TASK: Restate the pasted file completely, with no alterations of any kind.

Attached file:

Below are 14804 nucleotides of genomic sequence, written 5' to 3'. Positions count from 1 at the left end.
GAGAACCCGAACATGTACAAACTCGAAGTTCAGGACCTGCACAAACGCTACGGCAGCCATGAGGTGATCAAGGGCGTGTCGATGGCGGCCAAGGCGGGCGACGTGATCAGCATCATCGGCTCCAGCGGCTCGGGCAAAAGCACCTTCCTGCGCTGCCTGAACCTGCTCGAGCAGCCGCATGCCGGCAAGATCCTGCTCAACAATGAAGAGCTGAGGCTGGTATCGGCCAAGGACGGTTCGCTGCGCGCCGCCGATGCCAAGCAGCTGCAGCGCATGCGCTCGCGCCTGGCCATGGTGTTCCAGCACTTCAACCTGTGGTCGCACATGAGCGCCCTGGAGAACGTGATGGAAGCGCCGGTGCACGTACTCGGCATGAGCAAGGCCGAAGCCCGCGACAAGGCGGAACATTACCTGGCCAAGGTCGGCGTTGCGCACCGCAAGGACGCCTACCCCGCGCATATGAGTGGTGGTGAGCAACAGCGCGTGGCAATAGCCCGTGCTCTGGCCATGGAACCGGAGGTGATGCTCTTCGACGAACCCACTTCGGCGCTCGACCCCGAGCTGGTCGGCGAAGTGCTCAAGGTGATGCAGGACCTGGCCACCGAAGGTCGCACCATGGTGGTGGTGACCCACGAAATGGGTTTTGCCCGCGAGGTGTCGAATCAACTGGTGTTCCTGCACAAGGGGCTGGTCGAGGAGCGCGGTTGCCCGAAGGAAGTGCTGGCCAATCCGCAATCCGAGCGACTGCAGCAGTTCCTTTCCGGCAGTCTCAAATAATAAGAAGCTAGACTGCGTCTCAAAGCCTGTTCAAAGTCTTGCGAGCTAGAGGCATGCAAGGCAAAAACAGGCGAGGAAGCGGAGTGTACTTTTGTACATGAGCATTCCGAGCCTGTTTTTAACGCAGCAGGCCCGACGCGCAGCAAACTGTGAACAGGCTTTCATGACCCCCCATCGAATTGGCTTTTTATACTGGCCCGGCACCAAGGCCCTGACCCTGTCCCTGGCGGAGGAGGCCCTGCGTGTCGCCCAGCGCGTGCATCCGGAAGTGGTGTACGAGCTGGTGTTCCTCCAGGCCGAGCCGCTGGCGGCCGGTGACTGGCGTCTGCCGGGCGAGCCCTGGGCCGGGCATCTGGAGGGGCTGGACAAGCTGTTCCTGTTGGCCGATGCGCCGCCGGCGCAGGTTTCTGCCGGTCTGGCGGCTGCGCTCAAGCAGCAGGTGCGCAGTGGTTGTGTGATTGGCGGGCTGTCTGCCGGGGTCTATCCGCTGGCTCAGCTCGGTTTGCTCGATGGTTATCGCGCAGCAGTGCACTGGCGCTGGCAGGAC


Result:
Below are 14804 nucleotides of genomic sequence, written 5' to 3'. Positions count from 1 at the left end.
GAGAACCCGAACATGTACAAACTCGAAGTTCAGGACCTGCACAAACGCTACGGCAGCCATGAGGTGATCAAGGGCGTGTCGATGGCGGCCAAGGCGGGCGACGTGATCAGCATCATCGGCTCCAGCGGCTCGGGCAAAAGCACCTTCCTGCGCTGCCTGAACCTGCTCGAGCAGCCGCATGCCGGCAAGATCCTGCTCAACAATGAAGAGCTGAGGCTGGTATCGGCCAAGGACGGTTCGCTGCGCGCCGCCGATGCCAAGCAGCTGCAGCGCATGCGCTCGCGCCTGGCCATGGTGTTCCAGCACTTCAACCTGTGGTCGCACATGAGCGCCCTGGAGAACGTGATGGAAGCGCCGGTGCACGTACTCGGCATGAGCAAGGCCGAAGCCCGCGACAAGGCGGAACATTACCTGGCCAAGGTCGGCGTTGCGCACCGCAAGGACGCCTACCCCGCGCATATGAGTGGTGGTGAGCAACAGCGCGTGGCAATAGCCCGTGCTCTGGCCATGGAACCGGAGGTGATGCTCTTCGACGAACCCACTTCGGCGCTCGACCCCGAGCTGGTCGGCGAAGTGCTCAAGGTGATGCAGGACCTGGCCACCGAAGGTCGCACCATGGTGGTGGTGACCCACGAAATGGGTTTTGCCCGCGAGGTGTCGAATCAACTGGTGTTCCTGCACAAGGGGCTGGTCGAGGAGCGCGGTTGCCCGAAGGAAGTGCTGGCCAATCCGCAATCCGAGCGACTGCAGCAGTTCCTTTCCGGCAGTCTCAAATAATAAGAAGCTAGACTGCGTCTCAAAGCCTGTTCAAAGTCTTGCGAGCTAGAGGCATGCAAGGCAAAAACAGGCGAGGAAGCGGAGTGTACTTTTGTACATGAGCATTCCGAGCCTGTTTTTAACGCAGCAGGCCCGACGCGCAGCAAACTGTGAACAGGCTTTCATGACCCCCCATCGAATTGGCTTTTTATACTGGCCCGGCACCAAGGCCCTGACCCTGTCCCTGGCGGAGGAGGCCCTGCGTGTCGCCCAGCGCGTGCATCCGGAAGTGGTGTACGAGCTGGTGTTCCTCCAGGCCGAGCCGCTGGCGGCCGGTGACTGGCGTCTGCCGGGCGAGCCCTGGGCCGGGCATCTGGAGGGGCTGGACAAGCTGTTCCTGTTGGCCGATGCGCCGCCGGCGCAGGTTTCTGCCGGTCTGGCGGCTGCGCTCAAGCAGCAGGTGCGCAGTGGTTGTGTGATTGGCGGGCTGTCTGCCGGGGTCTATCCGCTGGCTCAGCTCGGTTTGCTCGATGGTTATCGCGCAGCAGTGCACTGGCGCTGGCAGGAC